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Adam Smith: Scottish Moral Philosopher as Political Economist

Donald Winch
The Historical Journal
Vol. 35, No. 1 (Mar., 1992), pp. 91-113
Stable URL: http://www.jstor.org/stable/2639481
Page Count: 23
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Since scans are not currently available to screen readers, please contact JSTOR User Support for access. We'll provide a PDF copy for your screen reader.
Adam Smith: Scottish Moral Philosopher as Political Economist
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Abstract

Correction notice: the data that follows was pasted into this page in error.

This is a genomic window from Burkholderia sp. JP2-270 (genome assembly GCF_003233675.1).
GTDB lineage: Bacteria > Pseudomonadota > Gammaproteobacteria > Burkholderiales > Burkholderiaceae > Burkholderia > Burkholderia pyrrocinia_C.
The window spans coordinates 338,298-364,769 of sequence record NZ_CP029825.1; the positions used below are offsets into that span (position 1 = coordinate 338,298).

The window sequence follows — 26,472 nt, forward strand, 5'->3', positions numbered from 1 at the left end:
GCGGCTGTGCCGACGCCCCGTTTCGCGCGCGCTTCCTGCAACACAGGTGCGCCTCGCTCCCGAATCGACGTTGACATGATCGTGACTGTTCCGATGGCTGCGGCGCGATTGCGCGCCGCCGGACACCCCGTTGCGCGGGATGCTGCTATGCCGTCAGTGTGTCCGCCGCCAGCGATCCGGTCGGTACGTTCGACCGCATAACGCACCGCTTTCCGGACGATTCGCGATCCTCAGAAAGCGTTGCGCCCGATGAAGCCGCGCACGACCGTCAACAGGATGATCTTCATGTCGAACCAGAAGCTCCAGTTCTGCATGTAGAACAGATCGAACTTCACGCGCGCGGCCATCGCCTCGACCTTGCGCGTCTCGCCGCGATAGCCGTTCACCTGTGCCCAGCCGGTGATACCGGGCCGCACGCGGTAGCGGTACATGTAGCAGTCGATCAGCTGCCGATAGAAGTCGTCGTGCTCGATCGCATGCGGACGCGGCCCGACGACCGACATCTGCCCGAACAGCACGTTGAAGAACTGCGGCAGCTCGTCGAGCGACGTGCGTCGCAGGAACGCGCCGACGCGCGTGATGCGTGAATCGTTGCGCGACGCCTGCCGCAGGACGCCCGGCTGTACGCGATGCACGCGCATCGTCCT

By contrast with those for whom the Wealth of nations marks the origin of economics as an autonomous science, this article argues that Smith's significance lies in his attempt to repossess political economy by restoring its links with the sciences of morals and natural jurisprudence - those concerns which are characteristic of his writings as a moral philosopher. The case proceeds by re-examining two topics derived from these sciences. The first begins with Smith's ungenerous treatment of his mercantile predecessors as a clue to what he believed was distinctive about his own system. Smith was antagonistic to precisely those rationalist, utilitarian and reductive models of behaviour based on self-interest that he is held to have in common with mercantile writers; he was answering rather than joining those who felt it necessary to isolate and legitimate rational economic self-seeking. The second topic turns on Smith's natural jurisprudence: his application of the criteria of natural justice when criticizing mercantile policies and institutions, where the emphasis falls on the negative injunctions of commutative justice rather than the positive ones of distributive justice. The separation of the ethics of the Theory of moral sentiments from the Wealth of nations, therefore, tells us more about Smith's successors than Smith himself.

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